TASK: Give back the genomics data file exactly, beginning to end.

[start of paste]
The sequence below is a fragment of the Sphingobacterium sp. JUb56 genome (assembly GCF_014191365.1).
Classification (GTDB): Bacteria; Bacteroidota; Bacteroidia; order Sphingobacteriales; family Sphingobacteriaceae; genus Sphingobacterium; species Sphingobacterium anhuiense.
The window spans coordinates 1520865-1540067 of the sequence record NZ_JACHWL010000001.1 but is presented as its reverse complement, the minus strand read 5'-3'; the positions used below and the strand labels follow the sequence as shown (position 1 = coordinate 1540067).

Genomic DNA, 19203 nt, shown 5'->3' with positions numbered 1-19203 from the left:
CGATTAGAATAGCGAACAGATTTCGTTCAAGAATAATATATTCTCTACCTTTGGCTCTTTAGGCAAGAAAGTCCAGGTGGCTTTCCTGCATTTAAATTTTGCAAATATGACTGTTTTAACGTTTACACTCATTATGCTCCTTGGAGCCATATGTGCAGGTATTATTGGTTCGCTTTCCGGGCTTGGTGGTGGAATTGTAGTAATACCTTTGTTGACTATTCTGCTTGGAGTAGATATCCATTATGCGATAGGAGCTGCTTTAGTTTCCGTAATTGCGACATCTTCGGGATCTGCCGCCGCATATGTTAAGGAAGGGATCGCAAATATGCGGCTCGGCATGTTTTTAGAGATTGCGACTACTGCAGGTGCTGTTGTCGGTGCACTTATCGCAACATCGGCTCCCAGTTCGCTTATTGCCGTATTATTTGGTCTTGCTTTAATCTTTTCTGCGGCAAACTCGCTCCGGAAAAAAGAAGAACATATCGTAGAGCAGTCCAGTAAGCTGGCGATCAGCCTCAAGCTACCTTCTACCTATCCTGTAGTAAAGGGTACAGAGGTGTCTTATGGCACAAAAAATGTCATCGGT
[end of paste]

The sequence below is a fragment of the Sphingobacterium sp. JUb56 genome (assembly GCF_014191365.1).
Classification (GTDB): Bacteria; Bacteroidota; Bacteroidia; order Sphingobacteriales; family Sphingobacteriaceae; genus Sphingobacterium; species Sphingobacterium anhuiense.
The window spans coordinates 1520865-1540067 of the sequence record NZ_JACHWL010000001.1 but is presented as its reverse complement, the minus strand read 5'-3'; the positions used below and the strand labels follow the sequence as shown (position 1 = coordinate 1540067).

Genomic DNA, 19203 nt, shown 5'->3' with positions numbered 1-19203 from the left:
CGATTAGAATAGCGAACAGATTTCGTTCAAGAATAATATATTCTCTACCTTTGGCTCTTTAGGCAAGAAAGTCCAGGTGGCTTTCCTGCATTTAAATTTTGCAAATATGACTGTTTTAACGTTTACACTCATTATGCTCCTTGGAGCCATATGTGCAGGTATTATTGGTTCGCTTTCCGGGCTTGGTGGTGGAATTGTAGTAATACCTTTGTTGACTATTCTGCTTGGAGTAGATATCCATTATGCGATAGGAGCTGCTTTAGTTTCCGTAATTGCGACATCTTCGGGATCTGCCGCCGCATATGTTAAGGAAGGGATCGCAAATATGCGGCTCGGCATGTTTTTAGAGATTGCGACTACTGCAGGTGCTGTTGTCGGTGCACTTATCGCAACATCGGCTCCCAGTTCGCTTATTGCCGTATTATTTGGTCTTGCTTTAATCTTTTCTGCGGCAAACTCGCTCCGGAAAAAAGAAGAACATATCGTAGAGCAGTCCAGTAAGCTGGCGATCAGCCTCAAGCTACCTTCTACCTATCCTGTAGTAAAGGGTACAGAGGTGTCTTATGGCACAAAAAATGTCATCGGT